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Minimal Mighty Mite

If you’re getting started building your own ham radio gear, it’s hard to imagine a more low-tech transmitter than the Mighty Mite, but [Paul Hodges, KA5WPL] took it one step further and rolled his own variable capacitor. (That’s the beer can with tape and alligator clips that you see on the left.)

A Mighty Mite is barely a radio at all. One transistor, capacitor, crystal and inductor in the form of a bunch of wire wrapped around a pill bottle form a minimalist oscillator, and then by keying this on and off with a switch, you’re sending Morse code. [Bill Meara], of the Soldersmoke Podcast, has been a passionate advocate of the Mighty Mite, suggesting that it can be made by scrounging the 3.57954 MHz colorburst crystal from an old analog TV set, which tunes the radio to a legal frequency for ham radio operators. (It will also probably work with other low-MHz crystals from your junkbox, but it won’t necessarily be legal.)

michigan_mighty_mite_schematicIf the crystal is “easily” scavengeable, and the rest of the radio is easily home-made, the tuning capacitor (obtainable from old AM/FM radios) can become the sticking point. So [Paul] cut up two aluminum “beverage” cans, wrapped the inner one in electrical tape, hooked up wires and made his own variable capacitor. By sliding the cans in or out so that more or less of them overlap, he can tune the radio to exactly the crystal’s natural frequency.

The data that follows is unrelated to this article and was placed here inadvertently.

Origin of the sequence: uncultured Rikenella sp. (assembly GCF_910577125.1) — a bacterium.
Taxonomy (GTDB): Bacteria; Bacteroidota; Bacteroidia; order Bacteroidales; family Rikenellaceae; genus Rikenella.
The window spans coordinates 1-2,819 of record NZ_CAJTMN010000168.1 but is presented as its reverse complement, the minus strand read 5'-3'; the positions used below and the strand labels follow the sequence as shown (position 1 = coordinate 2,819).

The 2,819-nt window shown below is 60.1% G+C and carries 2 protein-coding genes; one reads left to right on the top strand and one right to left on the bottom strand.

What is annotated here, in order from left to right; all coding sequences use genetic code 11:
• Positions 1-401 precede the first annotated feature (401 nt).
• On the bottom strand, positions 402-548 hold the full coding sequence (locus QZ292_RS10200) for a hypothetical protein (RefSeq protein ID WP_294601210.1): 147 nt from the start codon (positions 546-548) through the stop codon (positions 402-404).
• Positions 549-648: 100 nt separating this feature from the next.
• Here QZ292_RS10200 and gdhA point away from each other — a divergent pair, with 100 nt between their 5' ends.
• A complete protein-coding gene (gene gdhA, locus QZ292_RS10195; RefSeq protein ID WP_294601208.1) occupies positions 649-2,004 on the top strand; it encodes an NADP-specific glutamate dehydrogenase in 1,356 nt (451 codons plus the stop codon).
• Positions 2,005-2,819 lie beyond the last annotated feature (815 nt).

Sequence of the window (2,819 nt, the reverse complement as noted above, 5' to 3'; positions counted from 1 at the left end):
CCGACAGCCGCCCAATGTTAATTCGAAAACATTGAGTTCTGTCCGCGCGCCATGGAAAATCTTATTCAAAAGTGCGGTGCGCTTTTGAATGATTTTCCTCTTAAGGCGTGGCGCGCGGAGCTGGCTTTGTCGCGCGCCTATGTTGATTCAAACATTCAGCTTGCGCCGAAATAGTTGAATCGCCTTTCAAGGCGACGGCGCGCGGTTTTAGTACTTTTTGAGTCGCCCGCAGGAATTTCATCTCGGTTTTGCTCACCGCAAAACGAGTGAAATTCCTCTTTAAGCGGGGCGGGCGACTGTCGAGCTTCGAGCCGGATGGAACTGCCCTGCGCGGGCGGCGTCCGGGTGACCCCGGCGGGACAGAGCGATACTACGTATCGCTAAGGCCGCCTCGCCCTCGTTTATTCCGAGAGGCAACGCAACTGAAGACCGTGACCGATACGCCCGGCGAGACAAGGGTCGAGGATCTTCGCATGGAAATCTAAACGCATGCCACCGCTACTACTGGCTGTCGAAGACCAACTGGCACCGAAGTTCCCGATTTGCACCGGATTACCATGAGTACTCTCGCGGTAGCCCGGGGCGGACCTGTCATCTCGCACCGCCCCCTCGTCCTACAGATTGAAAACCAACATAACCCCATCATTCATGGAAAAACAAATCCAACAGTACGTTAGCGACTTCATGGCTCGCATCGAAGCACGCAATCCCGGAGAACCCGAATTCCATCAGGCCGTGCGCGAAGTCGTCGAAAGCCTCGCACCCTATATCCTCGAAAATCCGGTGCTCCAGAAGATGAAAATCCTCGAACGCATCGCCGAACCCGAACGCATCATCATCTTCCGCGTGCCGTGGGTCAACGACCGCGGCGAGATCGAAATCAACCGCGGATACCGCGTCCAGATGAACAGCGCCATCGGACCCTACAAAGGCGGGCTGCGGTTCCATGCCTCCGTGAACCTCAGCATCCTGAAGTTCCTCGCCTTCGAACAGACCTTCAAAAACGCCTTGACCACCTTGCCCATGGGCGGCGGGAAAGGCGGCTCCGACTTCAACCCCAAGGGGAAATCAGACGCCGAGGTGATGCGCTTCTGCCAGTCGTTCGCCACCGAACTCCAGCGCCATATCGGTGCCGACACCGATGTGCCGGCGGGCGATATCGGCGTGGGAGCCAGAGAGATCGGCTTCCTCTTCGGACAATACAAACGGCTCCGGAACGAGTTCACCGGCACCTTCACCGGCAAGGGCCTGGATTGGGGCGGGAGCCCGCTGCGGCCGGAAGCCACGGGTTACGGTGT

If you’re interested in building a Mighty Mite, you should definitely look at the topic on Soldersmoke. There are more build instructions online as well as plans for an optional filter to take off the harmonics if you’re feeling ambitious.

If you’re not a Morse code wiz, we can’t help but note that you could replace the key with a simple FET (we’d use a 2N7000, but whatever) and then you’ve got the radio under microcontroller control. Scavenge through Hackaday’s recent Morse code projects for ideas, and we’re sure you’ll come up with something good.

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THP Hacker Bio: Michael R Colton